In the last week, José, an asylum-seeker from Honduras imprisoned at the Elizabeth Contract Detention Facility in New Jersey, watched as more and more of his fellow detainees fell sick with coughs and fevers.
As their temperatures rose, they were pulled from the dorm by private prison staff wearing full protective suits — “Like they’re getting ready to go to space,” José said. (José asked to withhold his real name for fear of retaliation by ICE or prison officials.)
Seven detainees were removed from his dorm last week, then two more on Tuesday. On Wednesday, ICE reported that seven detainees inside the New Jersey facility had tested positive for COVID-19, part of a spike in confirmed cases that brought the total number in detention centers nationwide from 19 to 35 in two days.
New Jersey is now the epicenter of the pandemic inside ICE detention, with 16 reported cases across four facilities, with the detention center in Elizabeth the hardest hit. The facility, which holds around 300 people and is operated by private prison giant CoreCivic, was the first to report a case when a member of the medical staff tested positive for COVID-19 last month.
ICE detention centers are not prisons; the detainees at this and all other facilities are held solely for civil immigration violations, and although some have criminal records, those are handled separately. ICE therefore has wide discretion to release detainees unilaterally, and for weeks, doctors, lawyers, and advocates have been urging the agency to do just that.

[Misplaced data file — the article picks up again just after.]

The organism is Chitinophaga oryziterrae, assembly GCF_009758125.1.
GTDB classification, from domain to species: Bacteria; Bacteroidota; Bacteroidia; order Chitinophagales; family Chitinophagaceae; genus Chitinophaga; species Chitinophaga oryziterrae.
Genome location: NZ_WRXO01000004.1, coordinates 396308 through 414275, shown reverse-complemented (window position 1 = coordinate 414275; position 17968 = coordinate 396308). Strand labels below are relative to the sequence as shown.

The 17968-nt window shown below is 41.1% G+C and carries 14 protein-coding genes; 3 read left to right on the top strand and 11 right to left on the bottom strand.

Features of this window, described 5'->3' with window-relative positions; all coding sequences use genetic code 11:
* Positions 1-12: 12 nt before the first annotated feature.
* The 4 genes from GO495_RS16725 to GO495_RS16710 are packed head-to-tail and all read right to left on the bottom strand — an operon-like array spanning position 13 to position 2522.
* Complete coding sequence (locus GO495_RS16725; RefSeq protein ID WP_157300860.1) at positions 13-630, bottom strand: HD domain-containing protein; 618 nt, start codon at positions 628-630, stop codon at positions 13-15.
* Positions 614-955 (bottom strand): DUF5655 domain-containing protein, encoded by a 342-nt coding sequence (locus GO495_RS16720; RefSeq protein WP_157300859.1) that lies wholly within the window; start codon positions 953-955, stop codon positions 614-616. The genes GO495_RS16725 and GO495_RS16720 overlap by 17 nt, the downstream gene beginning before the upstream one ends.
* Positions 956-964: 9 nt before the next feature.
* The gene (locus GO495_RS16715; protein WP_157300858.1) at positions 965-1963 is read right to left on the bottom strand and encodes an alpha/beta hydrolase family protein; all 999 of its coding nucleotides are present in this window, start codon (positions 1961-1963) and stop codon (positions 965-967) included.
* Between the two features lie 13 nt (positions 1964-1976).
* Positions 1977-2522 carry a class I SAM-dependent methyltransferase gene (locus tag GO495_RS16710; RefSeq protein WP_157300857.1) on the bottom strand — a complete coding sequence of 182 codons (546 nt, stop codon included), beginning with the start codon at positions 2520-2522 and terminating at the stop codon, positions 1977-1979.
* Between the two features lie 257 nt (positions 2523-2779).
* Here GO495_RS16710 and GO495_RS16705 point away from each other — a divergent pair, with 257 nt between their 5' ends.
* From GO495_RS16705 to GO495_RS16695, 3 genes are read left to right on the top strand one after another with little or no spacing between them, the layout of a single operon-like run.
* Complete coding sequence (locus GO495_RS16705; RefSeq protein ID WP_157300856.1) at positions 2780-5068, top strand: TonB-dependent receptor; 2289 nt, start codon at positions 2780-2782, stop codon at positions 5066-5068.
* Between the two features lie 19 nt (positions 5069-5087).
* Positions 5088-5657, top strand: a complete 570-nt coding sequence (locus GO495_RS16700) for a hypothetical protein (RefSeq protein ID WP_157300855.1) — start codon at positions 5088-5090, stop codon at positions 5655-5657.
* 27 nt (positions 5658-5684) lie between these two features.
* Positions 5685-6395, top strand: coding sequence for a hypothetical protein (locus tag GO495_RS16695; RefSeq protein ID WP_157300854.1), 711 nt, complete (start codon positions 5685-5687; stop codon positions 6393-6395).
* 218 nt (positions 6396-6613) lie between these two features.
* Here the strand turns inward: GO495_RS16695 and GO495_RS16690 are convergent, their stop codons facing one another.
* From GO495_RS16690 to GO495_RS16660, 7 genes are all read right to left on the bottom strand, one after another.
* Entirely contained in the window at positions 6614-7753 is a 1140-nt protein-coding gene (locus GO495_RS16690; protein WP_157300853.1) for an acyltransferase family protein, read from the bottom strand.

But the vast majority of detainees remain locked up. José hasn’t been told by prison officials about the outbreak. He has no way of knowing whether the seven who were pulled from his dorm last week — one of whom had been sleeping in the cot directly next to his, coughing through the night — were the same who later tested positive.
“They don’t tell us anything,” he said. “They don’t answer any of our questions.”
All he can do is watch what he can only assume is the virus moving through the room where he is stuck spending most of his time.
Now José himself is feeling some isolated symptoms: tightness and pain in his chest and difficulty breathing. “I told them I couldn’t sleep because my chest hurt,” he said. “They checked my temperature and said, ‘You’re fine’.”
Unless his condition worsens, José likely won’t find out whether he’s been infected. “They’re not testing people unless they have a fever,” he added. “And they’re not testing any of the people who came into contact with the ones who got sick.”
José’s dorm has been under a complete lockdown for about five days, with no one allowed to leave for any reason. Before the sick detainees were removed, the dorm housed some 25 people, sleeping in cots spaced about four feet apart. Only now that the number of people has dropped is José sleeping more than six feet away from the next detainee.
“We can’t keep our distance here.”
Even still, it’s difficult not to mingle as the detainees move around the space in the daytime. “We can’t keep our distance here,” said José.